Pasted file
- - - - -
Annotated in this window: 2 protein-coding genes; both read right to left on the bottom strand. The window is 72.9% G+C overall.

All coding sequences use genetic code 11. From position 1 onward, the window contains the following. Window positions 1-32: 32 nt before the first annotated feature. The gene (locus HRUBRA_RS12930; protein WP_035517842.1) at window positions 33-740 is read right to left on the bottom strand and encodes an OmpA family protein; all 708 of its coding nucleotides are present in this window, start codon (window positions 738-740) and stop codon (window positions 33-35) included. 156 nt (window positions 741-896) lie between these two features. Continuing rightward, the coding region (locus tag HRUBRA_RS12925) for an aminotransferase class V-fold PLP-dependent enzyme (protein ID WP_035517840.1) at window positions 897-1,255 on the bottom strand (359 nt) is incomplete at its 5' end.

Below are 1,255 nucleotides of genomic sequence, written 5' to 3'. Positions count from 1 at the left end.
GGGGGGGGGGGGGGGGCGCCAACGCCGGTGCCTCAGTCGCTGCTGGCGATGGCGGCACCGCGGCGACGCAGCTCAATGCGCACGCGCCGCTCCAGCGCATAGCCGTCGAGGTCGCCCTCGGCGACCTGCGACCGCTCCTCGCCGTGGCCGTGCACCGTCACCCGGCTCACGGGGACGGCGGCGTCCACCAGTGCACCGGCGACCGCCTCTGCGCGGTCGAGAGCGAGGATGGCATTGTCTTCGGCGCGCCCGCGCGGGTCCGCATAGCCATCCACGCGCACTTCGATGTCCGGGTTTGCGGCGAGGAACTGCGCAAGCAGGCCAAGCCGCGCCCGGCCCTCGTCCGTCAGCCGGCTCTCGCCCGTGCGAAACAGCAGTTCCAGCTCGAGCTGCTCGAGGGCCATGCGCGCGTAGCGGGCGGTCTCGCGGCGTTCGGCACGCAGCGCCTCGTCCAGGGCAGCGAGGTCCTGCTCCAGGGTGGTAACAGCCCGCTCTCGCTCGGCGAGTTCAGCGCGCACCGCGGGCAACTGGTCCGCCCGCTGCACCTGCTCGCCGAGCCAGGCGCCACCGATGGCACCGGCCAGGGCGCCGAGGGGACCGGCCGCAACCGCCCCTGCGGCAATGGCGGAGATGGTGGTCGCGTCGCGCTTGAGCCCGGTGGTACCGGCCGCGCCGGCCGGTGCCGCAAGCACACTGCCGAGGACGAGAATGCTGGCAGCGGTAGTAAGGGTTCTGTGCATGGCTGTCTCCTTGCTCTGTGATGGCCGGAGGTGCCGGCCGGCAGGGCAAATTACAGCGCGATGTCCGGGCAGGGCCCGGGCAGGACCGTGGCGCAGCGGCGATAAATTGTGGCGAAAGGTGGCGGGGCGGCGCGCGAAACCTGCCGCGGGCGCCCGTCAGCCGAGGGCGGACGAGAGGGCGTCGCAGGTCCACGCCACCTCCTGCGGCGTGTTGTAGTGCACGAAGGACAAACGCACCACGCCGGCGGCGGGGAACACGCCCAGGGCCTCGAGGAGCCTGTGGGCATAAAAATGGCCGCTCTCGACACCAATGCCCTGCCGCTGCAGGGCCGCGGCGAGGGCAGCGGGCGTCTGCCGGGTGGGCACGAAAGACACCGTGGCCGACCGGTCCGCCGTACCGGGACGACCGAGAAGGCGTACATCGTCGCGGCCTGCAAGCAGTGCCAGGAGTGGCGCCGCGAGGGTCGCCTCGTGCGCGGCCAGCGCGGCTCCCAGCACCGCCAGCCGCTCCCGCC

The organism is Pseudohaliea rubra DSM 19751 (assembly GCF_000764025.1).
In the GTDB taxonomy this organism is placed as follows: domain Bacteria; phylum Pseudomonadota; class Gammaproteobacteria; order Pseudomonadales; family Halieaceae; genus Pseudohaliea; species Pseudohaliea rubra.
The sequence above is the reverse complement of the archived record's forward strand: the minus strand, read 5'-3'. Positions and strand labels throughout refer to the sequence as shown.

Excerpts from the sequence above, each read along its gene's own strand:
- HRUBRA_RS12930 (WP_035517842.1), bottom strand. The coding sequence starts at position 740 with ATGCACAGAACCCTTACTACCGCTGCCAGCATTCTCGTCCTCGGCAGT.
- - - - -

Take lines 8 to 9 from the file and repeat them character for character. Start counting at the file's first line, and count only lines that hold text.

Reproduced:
Excerpts from the sequence above, each read along its gene's own strand:
- HRUBRA_RS12930 (WP_035517842.1), bottom strand. The coding sequence starts at position 740 with ATGCACAGAACCCTTACTACCGCTGCCAGCATTCTCGTCCTCGGCAGT.